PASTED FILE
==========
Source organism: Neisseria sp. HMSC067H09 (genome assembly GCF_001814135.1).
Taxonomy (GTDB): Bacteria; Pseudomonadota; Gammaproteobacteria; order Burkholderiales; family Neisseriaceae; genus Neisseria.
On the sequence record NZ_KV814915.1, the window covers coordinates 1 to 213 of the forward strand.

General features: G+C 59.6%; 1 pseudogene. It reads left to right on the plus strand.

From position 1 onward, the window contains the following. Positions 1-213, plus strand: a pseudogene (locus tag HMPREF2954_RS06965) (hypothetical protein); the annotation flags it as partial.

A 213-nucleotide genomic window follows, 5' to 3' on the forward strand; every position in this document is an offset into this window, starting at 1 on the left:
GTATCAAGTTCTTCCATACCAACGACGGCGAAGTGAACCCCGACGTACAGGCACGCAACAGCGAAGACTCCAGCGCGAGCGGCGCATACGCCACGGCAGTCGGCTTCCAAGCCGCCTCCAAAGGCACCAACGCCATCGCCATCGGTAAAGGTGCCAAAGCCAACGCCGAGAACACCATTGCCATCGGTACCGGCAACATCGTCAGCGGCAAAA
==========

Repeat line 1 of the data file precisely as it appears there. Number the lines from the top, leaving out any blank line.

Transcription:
Source organism: Neisseria sp. HMSC067H09 (genome assembly GCF_001814135.1).